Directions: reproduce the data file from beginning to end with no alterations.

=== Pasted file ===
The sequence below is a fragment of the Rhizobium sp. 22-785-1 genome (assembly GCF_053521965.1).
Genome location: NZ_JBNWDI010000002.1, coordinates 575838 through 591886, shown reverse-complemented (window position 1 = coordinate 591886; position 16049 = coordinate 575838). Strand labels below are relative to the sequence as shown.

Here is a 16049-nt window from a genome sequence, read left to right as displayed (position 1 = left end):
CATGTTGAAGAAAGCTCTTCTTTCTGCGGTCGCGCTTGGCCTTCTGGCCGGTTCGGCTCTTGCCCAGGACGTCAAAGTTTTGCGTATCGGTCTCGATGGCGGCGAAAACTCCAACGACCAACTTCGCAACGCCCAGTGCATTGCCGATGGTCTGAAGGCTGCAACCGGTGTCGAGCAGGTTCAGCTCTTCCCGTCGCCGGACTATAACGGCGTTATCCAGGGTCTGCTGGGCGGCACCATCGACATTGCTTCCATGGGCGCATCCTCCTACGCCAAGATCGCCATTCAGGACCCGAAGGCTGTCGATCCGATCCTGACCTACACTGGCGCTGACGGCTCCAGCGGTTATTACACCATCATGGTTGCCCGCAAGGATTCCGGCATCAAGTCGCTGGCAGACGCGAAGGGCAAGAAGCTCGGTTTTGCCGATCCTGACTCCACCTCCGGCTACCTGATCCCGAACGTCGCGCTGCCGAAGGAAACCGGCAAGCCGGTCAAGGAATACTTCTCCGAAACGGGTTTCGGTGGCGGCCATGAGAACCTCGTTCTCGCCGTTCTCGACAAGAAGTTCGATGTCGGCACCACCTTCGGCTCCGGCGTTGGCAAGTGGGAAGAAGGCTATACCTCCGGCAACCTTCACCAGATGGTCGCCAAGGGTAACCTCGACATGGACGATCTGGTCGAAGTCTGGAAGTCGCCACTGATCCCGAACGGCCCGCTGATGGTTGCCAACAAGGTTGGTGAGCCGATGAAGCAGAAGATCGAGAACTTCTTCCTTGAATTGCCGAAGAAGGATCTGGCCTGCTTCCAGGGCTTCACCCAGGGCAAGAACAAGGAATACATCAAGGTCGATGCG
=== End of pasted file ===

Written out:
The sequence below is a fragment of the Rhizobium sp. 22-785-1 genome (assembly GCF_053521965.1).
Genome location: NZ_JBNWDI010000002.1, coordinates 575838 through 591886, shown reverse-complemented (window position 1 = coordinate 591886; position 16049 = coordinate 575838). Strand labels below are relative to the sequence as shown.

Here is a 16049-nt window from a genome sequence, read left to right as displayed (position 1 = left end):
CATGTTGAAGAAAGCTCTTCTTTCTGCGGTCGCGCTTGGCCTTCTGGCCGGTTCGGCTCTTGCCCAGGACGTCAAAGTTTTGCGTATCGGTCTCGATGGCGGCGAAAACTCCAACGACCAACTTCGCAACGCCCAGTGCATTGCCGATGGTCTGAAGGCTGCAACCGGTGTCGAGCAGGTTCAGCTCTTCCCGTCGCCGGACTATAACGGCGTTATCCAGGGTCTGCTGGGCGGCACCATCGACATTGCTTCCATGGGCGCATCCTCCTACGCCAAGATCGCCATTCAGGACCCGAAGGCTGTCGATCCGATCCTGACCTACACTGGCGCTGACGGCTCCAGCGGTTATTACACCATCATGGTTGCCCGCAAGGATTCCGGCATCAAGTCGCTGGCAGACGCGAAGGGCAAGAAGCTCGGTTTTGCCGATCCTGACTCCACCTCCGGCTACCTGATCCCGAACGTCGCGCTGCCGAAGGAAACCGGCAAGCCGGTCAAGGAATACTTCTCCGAAACGGGTTTCGGTGGCGGCCATGAGAACCTCGTTCTCGCCGTTCTCGACAAGAAGTTCGATGTCGGCACCACCTTCGGCTCCGGCGTTGGCAAGTGGGAAGAAGGCTATACCTCCGGCAACCTTCACCAGATGGTCGCCAAGGGTAACCTCGACATGGACGATCTGGTCGAAGTCTGGAAGTCGCCACTGATCCCGAACGGCCCGCTGATGGTTGCCAACAAGGTTGGTGAGCCGATGAAGCAGAAGATCGAGAACTTCTTCCTTGAATTGCCGAAGAAGGATCTGGCCTGCTTCCAGGGCTTCACCCAGGGCAAGAACAAGGAATACATCAAGGTCGATGCG